Porsche has warned its customers in the UK that they could face a 10% hike in the cost of cars delivered after the Brexit deadline, as a result of the duties that may be imposed.

“As one potential outcome of the Brexit negotiations, there is a possibility that a duty of up to 10% may be applied to cars imported into the UK by us after March 29,” said the carmaker in a statement this week. “In light of this, we have chosen to inform customers whose cars are likely to arrive after Brexit occurs that they may be affected by this tariff – allowing them to be fully informed at the point of sale and, if they wish, to adjust their order accordingly.”

Porsche said it was a precautionary step, should the situation arise, adding that it would not affect customers who had placed deposits on or before January 17 this year.

Currently, a new Porsche Macan (pictured), the most popular of the German luxury carmaker’s brands on sale in the UK, sells for around £46,000 ($59,460). Should a 10% tariff be applied, that would rise to £50,600.

Porsche said it sold 12,500 vehicles overall in the UK last year, which along with the Macan included the 718, 911, Cayenne and Panamera. All of those vehicles are imported from Europe. Overall, around 86% of the vehicles sold in the UK are imported, with the majority coming from European factories. UK new car registrations fell 6.8% in 2018 to 2.37m units, according to figures from the Society of Motor Manufacturers and Traders (SMMT).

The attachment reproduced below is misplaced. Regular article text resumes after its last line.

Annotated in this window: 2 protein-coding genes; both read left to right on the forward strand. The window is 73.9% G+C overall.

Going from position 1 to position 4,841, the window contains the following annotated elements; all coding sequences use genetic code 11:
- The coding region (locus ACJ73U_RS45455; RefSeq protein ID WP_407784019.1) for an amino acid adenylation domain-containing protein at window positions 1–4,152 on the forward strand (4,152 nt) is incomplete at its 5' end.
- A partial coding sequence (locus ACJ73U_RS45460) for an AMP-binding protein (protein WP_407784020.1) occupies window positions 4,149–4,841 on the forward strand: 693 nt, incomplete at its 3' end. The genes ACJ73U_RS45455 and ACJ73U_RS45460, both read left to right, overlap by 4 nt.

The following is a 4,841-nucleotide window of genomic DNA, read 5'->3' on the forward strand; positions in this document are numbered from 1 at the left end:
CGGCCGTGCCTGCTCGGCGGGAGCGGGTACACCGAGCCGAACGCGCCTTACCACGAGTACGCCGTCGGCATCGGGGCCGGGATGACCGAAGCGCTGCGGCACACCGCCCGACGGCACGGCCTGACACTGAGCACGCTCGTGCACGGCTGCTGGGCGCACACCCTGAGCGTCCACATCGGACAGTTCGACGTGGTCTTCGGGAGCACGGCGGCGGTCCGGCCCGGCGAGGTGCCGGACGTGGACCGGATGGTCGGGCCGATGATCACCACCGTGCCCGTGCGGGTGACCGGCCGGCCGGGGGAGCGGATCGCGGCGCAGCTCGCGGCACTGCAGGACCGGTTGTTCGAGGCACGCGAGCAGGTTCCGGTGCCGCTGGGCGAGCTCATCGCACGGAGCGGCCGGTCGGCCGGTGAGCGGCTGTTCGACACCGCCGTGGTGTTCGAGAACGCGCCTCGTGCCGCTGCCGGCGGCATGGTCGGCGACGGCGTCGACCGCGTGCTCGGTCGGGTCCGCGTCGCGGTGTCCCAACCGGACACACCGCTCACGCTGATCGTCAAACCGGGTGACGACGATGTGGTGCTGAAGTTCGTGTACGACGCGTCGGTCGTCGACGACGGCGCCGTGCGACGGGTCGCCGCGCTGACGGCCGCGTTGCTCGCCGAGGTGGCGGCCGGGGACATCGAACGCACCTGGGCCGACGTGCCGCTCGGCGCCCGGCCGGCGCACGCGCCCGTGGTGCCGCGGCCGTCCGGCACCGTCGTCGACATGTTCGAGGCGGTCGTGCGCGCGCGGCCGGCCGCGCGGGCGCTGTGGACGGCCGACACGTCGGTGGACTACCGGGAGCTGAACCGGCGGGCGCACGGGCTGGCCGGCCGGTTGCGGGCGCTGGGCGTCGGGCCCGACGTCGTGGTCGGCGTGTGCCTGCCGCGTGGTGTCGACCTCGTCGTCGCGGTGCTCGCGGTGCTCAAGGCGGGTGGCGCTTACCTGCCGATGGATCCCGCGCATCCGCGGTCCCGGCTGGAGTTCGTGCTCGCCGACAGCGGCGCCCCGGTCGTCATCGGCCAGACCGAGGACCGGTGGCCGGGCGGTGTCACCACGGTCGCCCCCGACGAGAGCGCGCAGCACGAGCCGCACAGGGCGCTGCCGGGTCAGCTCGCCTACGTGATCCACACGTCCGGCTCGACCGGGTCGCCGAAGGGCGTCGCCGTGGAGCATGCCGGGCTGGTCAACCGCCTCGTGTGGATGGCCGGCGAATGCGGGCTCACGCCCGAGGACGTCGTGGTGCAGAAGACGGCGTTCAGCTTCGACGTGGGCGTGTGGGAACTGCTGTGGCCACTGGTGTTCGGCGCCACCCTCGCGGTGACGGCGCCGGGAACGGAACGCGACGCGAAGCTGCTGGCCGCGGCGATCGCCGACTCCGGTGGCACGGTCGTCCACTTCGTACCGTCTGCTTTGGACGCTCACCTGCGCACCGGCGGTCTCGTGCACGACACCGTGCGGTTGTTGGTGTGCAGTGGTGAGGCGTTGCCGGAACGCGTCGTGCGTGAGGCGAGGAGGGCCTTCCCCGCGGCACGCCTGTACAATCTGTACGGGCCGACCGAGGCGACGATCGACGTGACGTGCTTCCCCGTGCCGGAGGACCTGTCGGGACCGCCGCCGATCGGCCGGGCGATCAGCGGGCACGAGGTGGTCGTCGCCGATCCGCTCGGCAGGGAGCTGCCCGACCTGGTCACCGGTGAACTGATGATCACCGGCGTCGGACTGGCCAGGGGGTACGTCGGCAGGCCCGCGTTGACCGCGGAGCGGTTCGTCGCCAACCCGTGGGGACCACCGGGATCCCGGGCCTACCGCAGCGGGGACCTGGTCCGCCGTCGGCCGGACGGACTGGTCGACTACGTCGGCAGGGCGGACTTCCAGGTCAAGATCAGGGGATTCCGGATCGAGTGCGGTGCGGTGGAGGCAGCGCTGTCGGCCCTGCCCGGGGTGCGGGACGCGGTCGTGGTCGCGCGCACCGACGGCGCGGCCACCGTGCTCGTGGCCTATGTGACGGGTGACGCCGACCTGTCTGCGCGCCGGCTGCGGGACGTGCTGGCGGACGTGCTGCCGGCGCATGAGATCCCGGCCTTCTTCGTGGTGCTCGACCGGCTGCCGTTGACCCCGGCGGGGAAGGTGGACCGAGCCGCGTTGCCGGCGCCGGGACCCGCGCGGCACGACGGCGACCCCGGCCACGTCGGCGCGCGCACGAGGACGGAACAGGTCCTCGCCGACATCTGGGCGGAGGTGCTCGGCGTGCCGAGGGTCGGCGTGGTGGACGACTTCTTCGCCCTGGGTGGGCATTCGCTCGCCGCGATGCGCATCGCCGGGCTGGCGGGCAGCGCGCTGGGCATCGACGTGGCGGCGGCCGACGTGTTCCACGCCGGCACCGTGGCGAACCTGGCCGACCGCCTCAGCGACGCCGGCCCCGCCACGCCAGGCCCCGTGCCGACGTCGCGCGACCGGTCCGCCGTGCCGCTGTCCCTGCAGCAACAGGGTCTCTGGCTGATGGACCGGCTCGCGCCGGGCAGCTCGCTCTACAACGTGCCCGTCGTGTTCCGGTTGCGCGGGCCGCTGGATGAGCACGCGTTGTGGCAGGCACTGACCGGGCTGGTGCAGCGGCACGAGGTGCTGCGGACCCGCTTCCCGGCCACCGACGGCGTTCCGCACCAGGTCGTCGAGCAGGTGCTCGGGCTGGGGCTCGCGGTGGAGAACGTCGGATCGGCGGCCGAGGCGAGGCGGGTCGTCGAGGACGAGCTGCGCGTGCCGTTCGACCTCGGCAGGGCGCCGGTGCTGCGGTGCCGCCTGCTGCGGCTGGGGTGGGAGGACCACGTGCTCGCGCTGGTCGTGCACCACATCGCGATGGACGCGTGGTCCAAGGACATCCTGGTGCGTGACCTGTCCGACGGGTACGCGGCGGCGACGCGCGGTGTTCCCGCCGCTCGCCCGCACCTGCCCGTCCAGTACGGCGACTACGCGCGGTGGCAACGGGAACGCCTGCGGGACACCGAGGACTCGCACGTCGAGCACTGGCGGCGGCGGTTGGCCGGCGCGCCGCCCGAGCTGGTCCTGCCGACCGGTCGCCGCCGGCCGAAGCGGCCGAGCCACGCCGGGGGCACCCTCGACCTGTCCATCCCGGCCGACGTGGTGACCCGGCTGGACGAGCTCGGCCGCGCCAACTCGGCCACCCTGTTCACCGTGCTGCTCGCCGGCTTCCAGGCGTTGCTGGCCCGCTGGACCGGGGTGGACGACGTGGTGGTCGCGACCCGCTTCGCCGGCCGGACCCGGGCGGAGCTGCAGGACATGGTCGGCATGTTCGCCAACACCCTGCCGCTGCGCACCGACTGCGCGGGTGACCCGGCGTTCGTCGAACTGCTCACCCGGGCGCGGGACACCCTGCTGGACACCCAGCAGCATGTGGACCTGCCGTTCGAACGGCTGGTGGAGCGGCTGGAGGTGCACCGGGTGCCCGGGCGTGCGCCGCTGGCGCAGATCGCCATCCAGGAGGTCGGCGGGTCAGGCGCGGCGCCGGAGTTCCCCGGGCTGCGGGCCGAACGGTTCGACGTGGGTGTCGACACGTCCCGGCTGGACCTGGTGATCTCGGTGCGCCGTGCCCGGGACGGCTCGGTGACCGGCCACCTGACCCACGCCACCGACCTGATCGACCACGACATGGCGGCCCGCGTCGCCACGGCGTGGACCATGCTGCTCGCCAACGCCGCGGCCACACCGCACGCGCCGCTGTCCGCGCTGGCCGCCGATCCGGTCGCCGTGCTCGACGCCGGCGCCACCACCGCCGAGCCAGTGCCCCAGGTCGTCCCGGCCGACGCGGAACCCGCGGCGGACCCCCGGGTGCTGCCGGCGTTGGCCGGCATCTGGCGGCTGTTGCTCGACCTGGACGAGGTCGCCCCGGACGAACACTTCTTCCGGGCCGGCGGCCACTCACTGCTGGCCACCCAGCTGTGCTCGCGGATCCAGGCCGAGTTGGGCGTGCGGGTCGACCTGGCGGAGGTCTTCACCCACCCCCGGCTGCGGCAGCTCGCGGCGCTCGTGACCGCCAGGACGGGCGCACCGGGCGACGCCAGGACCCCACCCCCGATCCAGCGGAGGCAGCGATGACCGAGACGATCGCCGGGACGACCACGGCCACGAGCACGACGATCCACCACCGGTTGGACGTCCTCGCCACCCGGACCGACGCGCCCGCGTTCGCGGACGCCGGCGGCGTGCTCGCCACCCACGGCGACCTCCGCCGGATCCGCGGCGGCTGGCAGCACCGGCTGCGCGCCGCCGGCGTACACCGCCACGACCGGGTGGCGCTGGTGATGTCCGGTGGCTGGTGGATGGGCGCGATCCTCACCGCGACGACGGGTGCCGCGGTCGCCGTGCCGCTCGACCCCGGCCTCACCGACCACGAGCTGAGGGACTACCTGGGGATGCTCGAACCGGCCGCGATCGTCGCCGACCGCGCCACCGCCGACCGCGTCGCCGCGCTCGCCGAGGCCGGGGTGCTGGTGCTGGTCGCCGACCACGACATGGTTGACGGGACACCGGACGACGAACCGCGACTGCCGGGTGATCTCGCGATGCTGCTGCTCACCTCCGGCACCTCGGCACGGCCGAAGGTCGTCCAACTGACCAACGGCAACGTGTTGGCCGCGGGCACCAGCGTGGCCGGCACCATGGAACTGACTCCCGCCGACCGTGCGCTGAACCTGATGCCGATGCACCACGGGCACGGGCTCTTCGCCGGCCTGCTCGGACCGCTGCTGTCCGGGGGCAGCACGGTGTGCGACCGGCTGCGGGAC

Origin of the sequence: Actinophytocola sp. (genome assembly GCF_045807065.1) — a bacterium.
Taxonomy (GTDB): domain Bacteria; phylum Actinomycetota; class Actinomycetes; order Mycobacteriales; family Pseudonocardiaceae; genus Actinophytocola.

A number of carmakers have issued warnings as Brexit gets nearer about leaving the UK because of the potential rise in manufacturing costs due to tariffs on parts imports and because of the cost of exporting vehicles from the country (Honda’s decision this week to leave the UK demonstrating that these are not just idle threats). But there have also been concerns for those exporting from Europe into the UK because of potential finished vehicle tariffs.

The SMMT said recently that should the UK have to resort to trade with Europe under WTO rules, it could add around £5 billion to the cost of trade, something that was nowhere near the preferential trading arrangement UK manufacturers currently have or need to remain successful.

“It would add to the average cost of a car sold in the UK, just on tariffs alone, £1,500 per car, if those costs were passed onto the consumer,” it stated. “Inevitably, that would affect demand, profitability and jobs.”